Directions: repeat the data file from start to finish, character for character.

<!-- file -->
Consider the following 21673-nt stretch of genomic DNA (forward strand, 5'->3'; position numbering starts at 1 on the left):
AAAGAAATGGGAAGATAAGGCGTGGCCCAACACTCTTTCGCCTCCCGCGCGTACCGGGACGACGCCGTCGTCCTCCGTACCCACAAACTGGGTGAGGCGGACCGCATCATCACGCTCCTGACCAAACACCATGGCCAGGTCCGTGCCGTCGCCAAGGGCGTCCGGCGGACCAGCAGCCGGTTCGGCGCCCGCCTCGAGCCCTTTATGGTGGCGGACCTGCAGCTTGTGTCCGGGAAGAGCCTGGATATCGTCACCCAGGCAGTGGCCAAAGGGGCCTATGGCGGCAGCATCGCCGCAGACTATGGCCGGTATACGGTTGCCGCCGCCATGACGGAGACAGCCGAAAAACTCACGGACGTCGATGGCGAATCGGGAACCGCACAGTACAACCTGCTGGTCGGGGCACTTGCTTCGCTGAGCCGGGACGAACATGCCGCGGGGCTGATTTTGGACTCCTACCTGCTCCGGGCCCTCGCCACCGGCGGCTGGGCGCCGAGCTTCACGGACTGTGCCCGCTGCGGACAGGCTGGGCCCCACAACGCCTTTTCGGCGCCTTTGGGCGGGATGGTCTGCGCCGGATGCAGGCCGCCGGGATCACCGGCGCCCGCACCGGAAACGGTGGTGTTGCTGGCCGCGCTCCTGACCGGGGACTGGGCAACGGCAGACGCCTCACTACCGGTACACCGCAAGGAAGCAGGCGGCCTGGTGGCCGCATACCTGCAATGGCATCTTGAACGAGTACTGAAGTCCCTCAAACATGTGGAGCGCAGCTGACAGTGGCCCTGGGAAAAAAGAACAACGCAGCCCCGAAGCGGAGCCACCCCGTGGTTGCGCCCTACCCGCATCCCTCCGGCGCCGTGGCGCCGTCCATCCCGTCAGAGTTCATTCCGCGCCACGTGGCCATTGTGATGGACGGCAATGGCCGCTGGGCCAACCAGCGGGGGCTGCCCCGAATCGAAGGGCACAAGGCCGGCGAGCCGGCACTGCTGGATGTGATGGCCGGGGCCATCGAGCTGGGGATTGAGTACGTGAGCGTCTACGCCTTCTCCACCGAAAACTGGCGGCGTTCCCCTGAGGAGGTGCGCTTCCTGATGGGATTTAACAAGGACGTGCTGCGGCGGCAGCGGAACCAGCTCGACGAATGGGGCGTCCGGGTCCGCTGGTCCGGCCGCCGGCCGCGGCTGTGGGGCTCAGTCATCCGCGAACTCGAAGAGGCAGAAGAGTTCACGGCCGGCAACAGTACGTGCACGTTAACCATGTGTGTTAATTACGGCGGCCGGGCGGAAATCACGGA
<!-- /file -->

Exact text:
Consider the following 21673-nt stretch of genomic DNA (forward strand, 5'->3'; position numbering starts at 1 on the left):
AAAGAAATGGGAAGATAAGGCGTGGCCCAACACTCTTTCGCCTCCCGCGCGTACCGGGACGACGCCGTCGTCCTCCGTACCCACAAACTGGGTGAGGCGGACCGCATCATCACGCTCCTGACCAAACACCATGGCCAGGTCCGTGCCGTCGCCAAGGGCGTCCGGCGGACCAGCAGCCGGTTCGGCGCCCGCCTCGAGCCCTTTATGGTGGCGGACCTGCAGCTTGTGTCCGGGAAGAGCCTGGATATCGTCACCCAGGCAGTGGCCAAAGGGGCCTATGGCGGCAGCATCGCCGCAGACTATGGCCGGTATACGGTTGCCGCCGCCATGACGGAGACAGCCGAAAAACTCACGGACGTCGATGGCGAATCGGGAACCGCACAGTACAACCTGCTGGTCGGGGCACTTGCTTCGCTGAGCCGGGACGAACATGCCGCGGGGCTGATTTTGGACTCCTACCTGCTCCGGGCCCTCGCCACCGGCGGCTGGGCGCCGAGCTTCACGGACTGTGCCCGCTGCGGACAGGCTGGGCCCCACAACGCCTTTTCGGCGCCTTTGGGCGGGATGGTCTGCGCCGGATGCAGGCCGCCGGGATCACCGGCGCCCGCACCGGAAACGGTGGTGTTGCTGGCCGCGCTCCTGACCGGGGACTGGGCAACGGCAGACGCCTCACTACCGGTACACCGCAAGGAAGCAGGCGGCCTGGTGGCCGCATACCTGCAATGGCATCTTGAACGAGTACTGAAGTCCCTCAAACATGTGGAGCGCAGCTGACAGTGGCCCTGGGAAAAAAGAACAACGCAGCCCCGAAGCGGAGCCACCCCGTGGTTGCGCCCTACCCGCATCCCTCCGGCGCCGTGGCGCCGTCCATCCCGTCAGAGTTCATTCCGCGCCACGTGGCCATTGTGATGGACGGCAATGGCCGCTGGGCCAACCAGCGGGGGCTGCCCCGAATCGAAGGGCACAAGGCCGGCGAGCCGGCACTGCTGGATGTGATGGCCGGGGCCATCGAGCTGGGGATTGAGTACGTGAGCGTCTACGCCTTCTCCACCGAAAACTGGCGGCGTTCCCCTGAGGAGGTGCGCTTCCTGATGGGATTTAACAAGGACGTGCTGCGGCGGCAGCGGAACCAGCTCGACGAATGGGGCGTCCGGGTCCGCTGGTCCGGCCGCCGGCCGCGGCTGTGGGGCTCAGTCATCCGCGAACTCGAAGAGGCAGAAGAGTTCACGGCCGGCAACAGTACGTGCACGTTAACCATGTGTGTTAATTACGGCGGCCGGGCGGAAATCACGGA